In my view, there are four particular dimensions of therapeutic priority for marriage therapists and the couples they serve:
The first dimension is power, which is made up of assumptions, rules, loyalties, and boundaries—those conscious and unconscious.
Ralph Waldo Emerson wrote, “Who you are speaks so loudly, I can’t hear a word you’re saying.” One aspect of power in relationships might be called security. In relationships, security is a river flowing both directions, though unseen.
When one partner experiences what we commonly call “insecurity” because a partner does not display or reciprocate love and loyalty in his or her behavior, it may be that the partner does not know how to effectively show such love and loyalty, that the partner does not wish to show such love and loyalty, or that the “insecure” partner will benefit from learning more effective methods of seeking affirmation. Whatever the case, power is in play and at stake. Power is the concrete foundation of a sturdy relationship.intimacy. Ultimately, therefore, intimacy requires a starting framework made of commitment, honesty, and trust, which, of course, are all woven together.
The affect dimension is about the underlying experiences of emotion between people.
Dr. Keith Sanford (2007) at Baylor University conducted a fascinating study on the effects of the perception of emotion in couple relationships. Sanford’s study called emotions perceived as asserting power “hard” and emotions perceived as expressing vulnerability “soft.” Sanford found, in the interplay of such perception in intimate relationships, that emotion precedes emotion.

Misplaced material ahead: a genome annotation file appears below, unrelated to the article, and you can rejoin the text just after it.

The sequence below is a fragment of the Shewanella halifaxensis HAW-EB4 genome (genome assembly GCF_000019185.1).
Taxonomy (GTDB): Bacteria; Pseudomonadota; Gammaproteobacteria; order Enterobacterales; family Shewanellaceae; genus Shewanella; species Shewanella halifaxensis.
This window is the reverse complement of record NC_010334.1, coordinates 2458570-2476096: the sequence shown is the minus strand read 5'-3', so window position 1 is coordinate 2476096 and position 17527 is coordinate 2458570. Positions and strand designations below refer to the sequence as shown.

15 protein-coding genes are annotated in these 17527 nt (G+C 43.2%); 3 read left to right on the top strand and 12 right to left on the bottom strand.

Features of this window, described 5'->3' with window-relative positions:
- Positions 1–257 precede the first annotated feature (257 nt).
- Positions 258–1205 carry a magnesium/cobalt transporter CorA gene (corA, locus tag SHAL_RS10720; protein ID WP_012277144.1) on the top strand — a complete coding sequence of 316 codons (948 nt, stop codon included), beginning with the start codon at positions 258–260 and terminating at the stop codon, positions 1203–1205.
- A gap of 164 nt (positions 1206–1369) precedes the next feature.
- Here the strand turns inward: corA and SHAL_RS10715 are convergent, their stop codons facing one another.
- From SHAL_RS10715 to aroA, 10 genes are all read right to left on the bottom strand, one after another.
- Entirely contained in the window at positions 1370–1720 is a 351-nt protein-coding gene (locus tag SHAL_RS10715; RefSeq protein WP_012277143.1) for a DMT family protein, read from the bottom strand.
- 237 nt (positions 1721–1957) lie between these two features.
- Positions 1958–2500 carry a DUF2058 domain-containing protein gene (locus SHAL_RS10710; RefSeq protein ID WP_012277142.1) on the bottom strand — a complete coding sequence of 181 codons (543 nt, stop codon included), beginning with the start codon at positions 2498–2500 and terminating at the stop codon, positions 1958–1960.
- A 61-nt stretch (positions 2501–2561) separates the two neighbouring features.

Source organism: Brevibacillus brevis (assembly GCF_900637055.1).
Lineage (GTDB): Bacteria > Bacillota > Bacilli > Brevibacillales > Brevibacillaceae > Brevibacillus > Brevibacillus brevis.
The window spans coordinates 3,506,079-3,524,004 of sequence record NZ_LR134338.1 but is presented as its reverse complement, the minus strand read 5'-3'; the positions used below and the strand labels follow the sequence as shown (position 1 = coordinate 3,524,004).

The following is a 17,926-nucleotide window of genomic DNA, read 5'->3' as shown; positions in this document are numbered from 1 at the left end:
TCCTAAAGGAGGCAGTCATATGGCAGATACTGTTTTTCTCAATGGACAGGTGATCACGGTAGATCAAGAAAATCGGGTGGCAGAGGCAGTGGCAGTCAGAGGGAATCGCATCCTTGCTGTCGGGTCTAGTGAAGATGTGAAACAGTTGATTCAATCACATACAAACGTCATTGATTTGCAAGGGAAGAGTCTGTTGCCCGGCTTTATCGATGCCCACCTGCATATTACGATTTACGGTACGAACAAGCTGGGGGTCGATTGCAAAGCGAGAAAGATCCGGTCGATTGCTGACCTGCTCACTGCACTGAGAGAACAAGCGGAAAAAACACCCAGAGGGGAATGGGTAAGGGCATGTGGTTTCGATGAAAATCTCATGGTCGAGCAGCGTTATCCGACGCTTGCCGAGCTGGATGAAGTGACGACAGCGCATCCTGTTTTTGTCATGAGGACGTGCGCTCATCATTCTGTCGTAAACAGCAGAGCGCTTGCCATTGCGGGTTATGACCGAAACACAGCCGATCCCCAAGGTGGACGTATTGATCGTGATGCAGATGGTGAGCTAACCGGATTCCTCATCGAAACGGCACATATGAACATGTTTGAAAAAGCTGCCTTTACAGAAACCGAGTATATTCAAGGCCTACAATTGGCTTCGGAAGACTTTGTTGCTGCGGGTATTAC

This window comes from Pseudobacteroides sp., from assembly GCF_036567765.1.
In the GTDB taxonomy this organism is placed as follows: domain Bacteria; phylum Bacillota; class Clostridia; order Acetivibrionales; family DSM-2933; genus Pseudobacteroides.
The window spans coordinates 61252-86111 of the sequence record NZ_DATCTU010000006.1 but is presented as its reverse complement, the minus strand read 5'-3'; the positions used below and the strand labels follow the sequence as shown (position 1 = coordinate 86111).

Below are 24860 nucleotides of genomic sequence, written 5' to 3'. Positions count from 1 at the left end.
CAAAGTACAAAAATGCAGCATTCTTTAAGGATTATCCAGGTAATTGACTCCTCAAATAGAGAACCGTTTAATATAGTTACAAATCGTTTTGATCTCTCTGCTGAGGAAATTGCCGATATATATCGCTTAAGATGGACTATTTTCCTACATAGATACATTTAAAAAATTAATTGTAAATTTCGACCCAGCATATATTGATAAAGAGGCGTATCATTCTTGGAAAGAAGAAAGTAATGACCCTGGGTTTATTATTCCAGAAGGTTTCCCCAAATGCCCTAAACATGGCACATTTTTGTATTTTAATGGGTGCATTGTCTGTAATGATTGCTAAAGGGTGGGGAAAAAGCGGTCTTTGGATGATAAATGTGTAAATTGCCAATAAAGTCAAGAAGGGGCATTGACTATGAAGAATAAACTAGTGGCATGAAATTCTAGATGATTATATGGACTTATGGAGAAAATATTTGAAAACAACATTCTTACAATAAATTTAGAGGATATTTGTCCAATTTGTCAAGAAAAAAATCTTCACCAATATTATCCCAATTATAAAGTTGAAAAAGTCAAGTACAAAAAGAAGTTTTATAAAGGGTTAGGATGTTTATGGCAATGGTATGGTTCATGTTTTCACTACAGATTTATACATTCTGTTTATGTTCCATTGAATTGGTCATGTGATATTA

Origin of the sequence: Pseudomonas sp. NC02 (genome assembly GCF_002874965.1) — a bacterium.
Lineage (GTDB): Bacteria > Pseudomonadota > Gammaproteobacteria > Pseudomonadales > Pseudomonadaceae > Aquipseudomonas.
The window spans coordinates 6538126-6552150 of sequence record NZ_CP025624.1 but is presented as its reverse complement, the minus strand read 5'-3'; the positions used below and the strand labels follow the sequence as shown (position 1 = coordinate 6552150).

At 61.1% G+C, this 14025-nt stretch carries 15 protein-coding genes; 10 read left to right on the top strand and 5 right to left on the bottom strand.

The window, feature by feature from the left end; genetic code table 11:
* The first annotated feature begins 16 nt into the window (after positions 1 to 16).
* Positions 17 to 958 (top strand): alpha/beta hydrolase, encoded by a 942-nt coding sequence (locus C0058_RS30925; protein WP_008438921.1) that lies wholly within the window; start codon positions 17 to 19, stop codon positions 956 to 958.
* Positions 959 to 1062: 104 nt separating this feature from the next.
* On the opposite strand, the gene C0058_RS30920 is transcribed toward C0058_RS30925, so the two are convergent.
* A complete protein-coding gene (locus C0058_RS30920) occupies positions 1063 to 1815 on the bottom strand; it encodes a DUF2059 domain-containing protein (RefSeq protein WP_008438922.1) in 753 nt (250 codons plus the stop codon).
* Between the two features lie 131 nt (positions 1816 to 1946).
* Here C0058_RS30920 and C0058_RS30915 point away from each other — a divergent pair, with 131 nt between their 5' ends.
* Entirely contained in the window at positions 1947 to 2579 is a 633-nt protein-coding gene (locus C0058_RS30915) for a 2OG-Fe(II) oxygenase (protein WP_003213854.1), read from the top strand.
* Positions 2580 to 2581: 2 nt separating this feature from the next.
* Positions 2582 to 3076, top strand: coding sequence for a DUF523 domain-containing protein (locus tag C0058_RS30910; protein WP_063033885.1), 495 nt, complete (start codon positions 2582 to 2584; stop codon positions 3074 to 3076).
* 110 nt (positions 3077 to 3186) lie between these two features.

In other words, he concluded what we already knew intuitively—that when, for instance, a spouse observes an increase in “hard” emotion from his or her partner, that spouse’s anxiety seems to rise as a result, presumably because he or she is perceiving “a threat to their control, power, and status in the relationship.” Additionally, when a spouse observes a decrease in “soft” emotion or an increase in what Sanford called “flat” emotion, the spouse’s anxiety seems to rise as a result, presumably because he or she is perceiving “neglect” of the relationship in his or her partner. A spouse’s own hard and soft emotions, then, as most of us know from firsthand experience, react in a reflexive fashion to perceived threat and neglect in a nearly moment-by-moment chain reaction.
Sanford wrote: “What you perceive your partner to be feeling influences different types of thoughts, feelings, and reactions in yourself, whether or not what you perceive is actually correct.”
When the positive end of one magnet is placed against the negative end of another, an invisible force pulls them together. Likewise, when the magnet’s positive end is placed against the positive end of another, they repel one another. Two pieces of uncharged metal neither attract nor repel. No force exists between them to affect their interaction. So go relationships.